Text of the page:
AMU Law Enforcement Original Public Safety

Museum Provides Unique Insights into National Police of Colombia

By Dr. Jarrod Sadulski, Faculty Member, Criminal Justice, American Military University and
Efren Munoz, Major, Criminal Investigation Directorate and INTERPOL, National Police of Colombia

One of the best ways to gain a deeper understanding of the National Police of Colombia is to visit the National Police History Museum, which is referred to as the “Museo Histórico de la Policía Nacional.” It is located within the La Candelaria in the downtown of Bogotá D.C., Colombia’s capital. Interestingly, in the beginning, the museum was the first police headquarters.

History of the National Police of Colombia

The National Police of Colombia was created on November 5, 1891. It is a professional police agency that has law enforcement responsibilities throughout the country.

The National Police of Colombia is part of the Ministry of Defense, along with Colombia’s military forces such as its Army, Navy and Air Force. This organization has almost 160,000 police officers, which provide police services to the 48 million residents of Colombia.

There are 32 departments, which are divided in eight police regions. Each department is normally led by a Brigadier General. The National Police of Colombia is a civilian institution with a military structure, even in ranks and promotions, because of its organizational culture and creation history.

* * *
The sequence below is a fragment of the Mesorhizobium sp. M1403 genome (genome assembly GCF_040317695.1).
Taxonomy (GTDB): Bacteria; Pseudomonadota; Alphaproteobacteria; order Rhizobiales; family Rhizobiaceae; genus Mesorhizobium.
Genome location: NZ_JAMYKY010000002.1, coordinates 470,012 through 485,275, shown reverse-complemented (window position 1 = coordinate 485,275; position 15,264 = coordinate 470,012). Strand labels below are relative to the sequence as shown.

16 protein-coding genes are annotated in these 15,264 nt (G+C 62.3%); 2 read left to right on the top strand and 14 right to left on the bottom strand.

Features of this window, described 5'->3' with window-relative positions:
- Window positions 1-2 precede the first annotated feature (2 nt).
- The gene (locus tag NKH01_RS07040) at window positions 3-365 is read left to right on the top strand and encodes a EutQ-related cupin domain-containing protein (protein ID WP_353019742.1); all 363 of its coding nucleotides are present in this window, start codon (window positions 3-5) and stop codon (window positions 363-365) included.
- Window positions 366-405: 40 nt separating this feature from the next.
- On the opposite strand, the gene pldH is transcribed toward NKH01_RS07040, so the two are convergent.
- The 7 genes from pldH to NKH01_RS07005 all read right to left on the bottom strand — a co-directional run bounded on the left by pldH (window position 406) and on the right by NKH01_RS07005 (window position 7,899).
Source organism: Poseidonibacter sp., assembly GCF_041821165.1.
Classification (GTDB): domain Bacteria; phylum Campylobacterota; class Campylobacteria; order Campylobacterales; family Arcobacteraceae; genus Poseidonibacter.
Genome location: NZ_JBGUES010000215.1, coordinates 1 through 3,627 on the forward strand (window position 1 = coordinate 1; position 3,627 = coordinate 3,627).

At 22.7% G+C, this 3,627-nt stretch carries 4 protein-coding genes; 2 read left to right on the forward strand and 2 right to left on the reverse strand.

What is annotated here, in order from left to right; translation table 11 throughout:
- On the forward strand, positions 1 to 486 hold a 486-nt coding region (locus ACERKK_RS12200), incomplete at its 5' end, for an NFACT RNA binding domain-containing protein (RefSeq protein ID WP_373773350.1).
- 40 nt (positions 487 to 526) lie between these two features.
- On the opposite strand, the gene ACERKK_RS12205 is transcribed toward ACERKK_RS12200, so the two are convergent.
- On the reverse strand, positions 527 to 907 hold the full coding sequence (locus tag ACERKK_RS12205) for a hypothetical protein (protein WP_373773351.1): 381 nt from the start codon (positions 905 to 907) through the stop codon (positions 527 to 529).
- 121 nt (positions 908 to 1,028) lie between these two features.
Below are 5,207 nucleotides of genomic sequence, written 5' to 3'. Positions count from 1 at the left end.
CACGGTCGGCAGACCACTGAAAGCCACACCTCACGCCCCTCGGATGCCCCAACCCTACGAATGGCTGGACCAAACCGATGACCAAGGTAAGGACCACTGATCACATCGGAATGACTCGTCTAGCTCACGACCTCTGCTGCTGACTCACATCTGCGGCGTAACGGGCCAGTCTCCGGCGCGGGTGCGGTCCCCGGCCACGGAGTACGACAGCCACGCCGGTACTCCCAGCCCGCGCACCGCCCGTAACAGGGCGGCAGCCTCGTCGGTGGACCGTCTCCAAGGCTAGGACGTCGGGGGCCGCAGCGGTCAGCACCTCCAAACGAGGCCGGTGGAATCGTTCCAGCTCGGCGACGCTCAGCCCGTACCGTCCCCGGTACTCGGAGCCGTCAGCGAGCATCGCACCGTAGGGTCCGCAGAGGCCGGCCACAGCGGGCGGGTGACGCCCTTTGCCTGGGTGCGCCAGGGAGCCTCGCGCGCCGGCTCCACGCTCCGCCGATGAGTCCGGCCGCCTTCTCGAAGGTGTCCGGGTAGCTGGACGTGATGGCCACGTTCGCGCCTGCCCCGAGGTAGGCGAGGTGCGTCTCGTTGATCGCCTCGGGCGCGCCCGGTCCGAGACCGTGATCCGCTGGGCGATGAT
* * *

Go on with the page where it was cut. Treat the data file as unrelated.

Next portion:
There are many exhibits throughout the museum that reflects different phases in the history of the National Police of Colombia. The museum is very well organized and informative.

The pride and dedication of Colombia’s police was evident throughout the museum. In one area, there were photographs and clothing from the children of fallen officers who provided items that reflected their parents’ police service.

The Realities of Policing in Colombia

Colombia is a magnificent country filled with hard-working and kind citizens. But there are also problems associated with armed insurgent rebel conflicts involving organizations such as the Revolutionary Armed Forces of Colombia (FARC) and the National Liberation Army (ELN), which are responsible for terrorism and narcotics trafficking.

These activities have brought unprecedented danger to police officers. The Colombia National Police Museum does a good job sharing insight into the dangers of serving as a police officer in Colombia.

Some exhibits reflect the dangers of bombs and landmines in Colombian territories, which is often associated with internal armed conflicts.

A boot worn by an officer who stepped on a landmine. Photo by Dr. Jarrod Sadulski
A police officer’s helmet that was struck by a bomb. Photo by Dr. Jarrod Sadulski

The National Police of Columbia’s Peacebuilding Police Unit (known as UNIPEP) established a Colombian Police Historical Memory website to honor more than 62,000 police officers victimized during internal armed conflicts in Colombia. Over 4,214 officers were killed, 774 were kidnapped, and 118 disappeared.